My Great Aunt Martha was the oldest and not at all like her sisters, Becky and Lucy, either in temperament or looks. She was a short, stout woman with a badly pockmarked face – apparently the result of chicken pox. Every now and again nature produces an offspring that bears little resemblance to either its parents or siblings, well by all accounts, that was Martha Ross. My mother, Olga, told that in the early part of the 1930s Aunt Martha worked as a seamstress at the Drury Lane Theatre in London. Mum told me many times, she didn’t like her Aunt Martha.
Olga’s Diary (Continued)
The wicked witch: Aunt Martha (AM) being horrible. Very bad tempered. There are two versions of her, the English version in Paddington (the true one) and the Jamaican version, when she’s with Mammie in Kingston (the false one). She still says I’m eating too much and I have to eat less even though I’ve given her nearly all of my money and I don’t think I have enough to last until Sydney comes.
She says I have to pay my way so I must clean the flat and do her washing and ironing. Now she’s treating me like a servant.
“You might as well wash and iron Mr Kitchen’s clothes the same time you do mine” she said.
“I’ll do your chores, because I have the time, but I’m not doing his and if you insist then I’ll write to Mammie and Sydney and tell them what you’re asking me to do” I threatened.
“There’s no need for that, Olga, just do mine”.
Good job done, Olga, a small victory and very nice it feels too. Mr Kitchen is AM’s latest “gentleman friend” and the pair of them go out drinking nearly every night. They always come home drunk and Mr Kitchen usually stays overnight (in AM’s bedroom!) and I hear him creeping out of the front door early in the morning. Mammie and Sydney would be shocked if they knew.
AM says they’re engaged to be married, but I don’t think Mr Kitchen knows that.
Wonder what the neighbours think?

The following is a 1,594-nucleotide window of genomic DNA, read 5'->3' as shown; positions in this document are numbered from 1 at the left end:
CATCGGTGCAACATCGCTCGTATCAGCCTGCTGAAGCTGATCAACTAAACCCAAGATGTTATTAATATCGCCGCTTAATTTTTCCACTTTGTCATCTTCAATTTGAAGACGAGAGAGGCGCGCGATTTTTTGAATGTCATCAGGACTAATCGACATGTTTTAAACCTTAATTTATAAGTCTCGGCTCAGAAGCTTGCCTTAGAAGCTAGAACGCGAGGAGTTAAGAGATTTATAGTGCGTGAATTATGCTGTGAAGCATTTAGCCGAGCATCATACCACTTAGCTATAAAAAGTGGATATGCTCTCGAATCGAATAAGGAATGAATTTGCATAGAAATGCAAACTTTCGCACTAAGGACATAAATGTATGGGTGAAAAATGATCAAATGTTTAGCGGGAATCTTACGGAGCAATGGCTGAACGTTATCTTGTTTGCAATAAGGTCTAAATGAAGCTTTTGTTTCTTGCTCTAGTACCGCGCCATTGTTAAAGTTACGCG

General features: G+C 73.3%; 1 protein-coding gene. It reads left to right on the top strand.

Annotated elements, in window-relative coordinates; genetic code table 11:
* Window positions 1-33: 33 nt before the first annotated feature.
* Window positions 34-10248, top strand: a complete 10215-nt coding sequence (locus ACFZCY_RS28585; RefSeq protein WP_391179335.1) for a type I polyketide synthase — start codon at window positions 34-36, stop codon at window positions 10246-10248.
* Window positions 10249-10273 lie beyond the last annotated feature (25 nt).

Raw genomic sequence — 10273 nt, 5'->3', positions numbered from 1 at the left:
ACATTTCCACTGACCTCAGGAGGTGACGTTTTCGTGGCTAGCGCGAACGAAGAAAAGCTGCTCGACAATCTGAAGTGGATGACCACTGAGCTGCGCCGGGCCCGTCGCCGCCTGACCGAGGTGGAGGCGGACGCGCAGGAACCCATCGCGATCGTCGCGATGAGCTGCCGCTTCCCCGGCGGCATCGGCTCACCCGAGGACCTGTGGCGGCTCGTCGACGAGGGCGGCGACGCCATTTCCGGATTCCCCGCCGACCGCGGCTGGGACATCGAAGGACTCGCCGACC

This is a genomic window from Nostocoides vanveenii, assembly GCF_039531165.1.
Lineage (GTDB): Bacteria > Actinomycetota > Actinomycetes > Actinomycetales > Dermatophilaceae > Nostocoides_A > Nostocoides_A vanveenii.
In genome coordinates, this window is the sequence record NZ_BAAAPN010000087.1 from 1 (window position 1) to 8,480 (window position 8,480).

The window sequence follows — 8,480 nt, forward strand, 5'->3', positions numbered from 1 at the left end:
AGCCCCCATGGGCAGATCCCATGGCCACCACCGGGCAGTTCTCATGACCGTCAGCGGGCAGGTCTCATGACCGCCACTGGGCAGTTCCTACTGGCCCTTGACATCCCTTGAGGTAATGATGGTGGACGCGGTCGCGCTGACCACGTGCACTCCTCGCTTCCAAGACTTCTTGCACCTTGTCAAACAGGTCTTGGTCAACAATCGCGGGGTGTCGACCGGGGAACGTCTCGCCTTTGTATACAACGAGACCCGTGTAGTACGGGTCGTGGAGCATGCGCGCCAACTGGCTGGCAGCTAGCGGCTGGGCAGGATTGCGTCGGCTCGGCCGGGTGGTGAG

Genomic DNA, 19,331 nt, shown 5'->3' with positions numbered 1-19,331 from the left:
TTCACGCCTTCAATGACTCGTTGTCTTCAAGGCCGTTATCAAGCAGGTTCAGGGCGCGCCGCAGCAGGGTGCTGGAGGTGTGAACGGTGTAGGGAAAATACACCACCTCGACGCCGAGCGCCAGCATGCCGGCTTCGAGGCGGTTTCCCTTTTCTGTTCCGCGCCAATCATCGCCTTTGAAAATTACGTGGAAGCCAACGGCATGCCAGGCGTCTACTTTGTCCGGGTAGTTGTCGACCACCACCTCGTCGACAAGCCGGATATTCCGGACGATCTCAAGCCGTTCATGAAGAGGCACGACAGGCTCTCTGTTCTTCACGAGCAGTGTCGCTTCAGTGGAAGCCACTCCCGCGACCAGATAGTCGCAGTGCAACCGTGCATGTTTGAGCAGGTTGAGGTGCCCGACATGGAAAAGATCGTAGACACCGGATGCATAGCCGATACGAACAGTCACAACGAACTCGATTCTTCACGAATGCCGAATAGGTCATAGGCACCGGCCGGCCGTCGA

AM is cruel when she’s been drinking. Told me that I would never get a husband.
“No man would find someone as plain and boring as you, Olga, attractive. Where were you when God was handing out the looks”. She’s not a very nice person, you know. I know I’m not as pretty as my sisters, but Mammie says I have other qualities which are more important than looks.
Should have said to her “where were you when God was handing out the looks”. But that would have been unkind too and, anyway, after hearing her give Mr Kitchen a good few slaps with the frying pan the other evening, I stay in my room now when she’s been drinking.
AM had chicken pox when she was a child and to stop her picking at the sores on her face her parents bandaged her hands. But AM still managed to pick them and as a result her face is badly pockmarked. She was teased a lot at school by the other children because of it and Aunt Lucy says that contributed to AM’s “effortless transition from bad tempered child to a cantankerous, mean spirited woman”. Had to look up in the dictionary what cantankerous meant and Aunt Lucy’s got it dead right. AM’s bad tempered and unreasonable.
To keep out of her way I spend a lot of time wandering around London and one day I was walking along Baker Street when this car hooted and when I turned round to see who it was, it was Roy McKenzie from Jamaica. I couldn’t believe it, in fact, I didn’t even know he was in London.
I immediately remembered that day when I was hanging from a tree by my knickers and felt embarrassed when we said hello, even though Aunt Lucy and Mammie had got me down from the tree before he saw me.
“Olga, look at you, you look good, how nice to see you”. He seemed really pleased to see me,
He told me to hop in the car and he took me for a lovely drive around London. He asked me what I was doing in London and how long I was staying. I told him about the dance school and what I’d been doing since I arrived and he told me he ran a gambling and drinking club in London called the Frivolity. He knew I had a good singing voice and asked me to come down and sing at his club now and again. Because I had no money I was tempted. Maybe I’ll pop down one evening I thought to myself, it might be fun.
I asked him if he thought there was going to be a war with Germany and he said he hoped not because it could be bad for his business.
He stopped the car round the corner from Chilworth Street and wrote down the address of the Frivolty on a piece of paper and handed it to me.
He asked me how things were going with Aunt Martha and I just shrugged my shoulders. He took out his wallet, which, by the way, was full of money, and took out one of the notes in it.
“Here, take this, but don’t tell Aunt Martha you’ve got it or she’ll talk you into giving it to her and, definitely, don’t tell her that you’ve seen me. I’ve seen her operating in the Den of Iniquity and I don’t want her in my club.” I looked in my hand and there was a lovely big white £5 note. I hugged him. I told him Sydney would be over soon and would repay him.
“Remember, Olga, anytime you want to earn some money singing, you know where I am now”. And then he was gone. I had such a lovely afternoon with Roy, but most of all it was comforting to know there was someone who would help me if I needed it.
If you enjoyed this post, please consider letting your friends know or leave a comment or subscribing to the feed to have future articles delivered to your feed reader.